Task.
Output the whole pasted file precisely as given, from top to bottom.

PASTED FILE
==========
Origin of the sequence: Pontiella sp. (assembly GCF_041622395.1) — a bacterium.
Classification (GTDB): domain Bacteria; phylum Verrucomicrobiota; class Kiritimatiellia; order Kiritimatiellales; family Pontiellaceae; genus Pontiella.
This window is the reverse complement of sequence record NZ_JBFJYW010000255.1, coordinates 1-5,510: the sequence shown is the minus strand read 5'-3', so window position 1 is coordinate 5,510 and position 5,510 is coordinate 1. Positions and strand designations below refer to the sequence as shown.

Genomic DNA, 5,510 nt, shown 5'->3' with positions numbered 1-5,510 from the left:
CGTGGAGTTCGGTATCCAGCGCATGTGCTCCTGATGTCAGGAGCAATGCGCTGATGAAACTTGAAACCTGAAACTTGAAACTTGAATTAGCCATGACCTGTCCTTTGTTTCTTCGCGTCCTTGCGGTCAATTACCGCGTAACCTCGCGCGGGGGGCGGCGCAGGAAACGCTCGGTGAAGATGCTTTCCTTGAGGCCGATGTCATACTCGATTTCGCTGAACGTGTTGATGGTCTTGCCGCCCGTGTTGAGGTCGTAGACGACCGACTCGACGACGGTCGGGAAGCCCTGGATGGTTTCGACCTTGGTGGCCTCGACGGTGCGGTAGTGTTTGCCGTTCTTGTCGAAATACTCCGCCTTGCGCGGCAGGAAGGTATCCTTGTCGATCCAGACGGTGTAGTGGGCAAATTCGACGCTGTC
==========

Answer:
Origin of the sequence: Pontiella sp. (assembly GCF_041622395.1) — a bacterium.
Classification (GTDB): domain Bacteria; phylum Verrucomicrobiota; class Kiritimatiellia; order Kiritimatiellales; family Pontiellaceae; genus Pontiella.
This window is the reverse complement of sequence record NZ_JBFJYW010000255.1, coordinates 1-5,510: the sequence shown is the minus strand read 5'-3', so window position 1 is coordinate 5,510 and position 5,510 is coordinate 1. Positions and strand designations below refer to the sequence as shown.

Genomic DNA, 5,510 nt, shown 5'->3' with positions numbered 1-5,510 from the left:
CGTGGAGTTCGGTATCCAGCGCATGTGCTCCTGATGTCAGGAGCAATGCGCTGATGAAACTTGAAACCTGAAACTTGAAACTTGAATTAGCCATGACCTGTCCTTTGTTTCTTCGCGTCCTTGCGGTCAATTACCGCGTAACCTCGCGCGGGGGGCGGCGCAGGAAACGCTCGGTGAAGATGCTTTCCTTGAGGCCGATGTCATACTCGATTTCGCTGAACGTGTTGATGGTCTTGCCGCCCGTGTTGAGGTCGTAGACGACCGACTCGACGACGGTCGGGAAGCCCTGGATGGTTTCGACCTTGGTGGCCTCGACGGTGCGGTAGTGTTTGCCGTTCTTGTCGAAATACTCCGCCTTGCGCGGCAGGAAGGTATCCTTGTCGATCCAGACGGTGTAGTGGGCAAATTCGACGCTGTC